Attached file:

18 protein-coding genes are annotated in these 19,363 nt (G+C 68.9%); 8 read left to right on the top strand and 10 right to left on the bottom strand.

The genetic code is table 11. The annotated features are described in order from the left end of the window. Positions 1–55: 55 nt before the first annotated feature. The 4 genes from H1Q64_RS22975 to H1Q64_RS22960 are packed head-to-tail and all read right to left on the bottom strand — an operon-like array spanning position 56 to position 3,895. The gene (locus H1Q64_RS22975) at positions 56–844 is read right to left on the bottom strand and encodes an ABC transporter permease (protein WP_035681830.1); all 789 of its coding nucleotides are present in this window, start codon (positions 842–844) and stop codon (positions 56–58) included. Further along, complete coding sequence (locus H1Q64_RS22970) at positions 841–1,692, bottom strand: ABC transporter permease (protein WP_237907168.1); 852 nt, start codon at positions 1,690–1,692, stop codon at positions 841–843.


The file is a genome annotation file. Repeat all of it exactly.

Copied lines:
18 protein-coding genes are annotated in these 19,363 nt (G+C 68.9%); 8 read left to right on the top strand and 10 right to left on the bottom strand.

The genetic code is table 11. The annotated features are described in order from the left end of the window. Positions 1–55: 55 nt before the first annotated feature. The 4 genes from H1Q64_RS22975 to H1Q64_RS22960 are packed head-to-tail and all read right to left on the bottom strand — an operon-like array spanning position 56 to position 3,895. The gene (locus H1Q64_RS22975) at positions 56–844 is read right to left on the bottom strand and encodes an ABC transporter permease (protein WP_035681830.1); all 789 of its coding nucleotides are present in this window, start codon (positions 842–844) and stop codon (positions 56–58) included. Further along, complete coding sequence (locus H1Q64_RS22970) at positions 841–1,692, bottom strand: ABC transporter permease (protein WP_237907168.1); 852 nt, start codon at positions 1,690–1,692, stop codon at positions 841–843.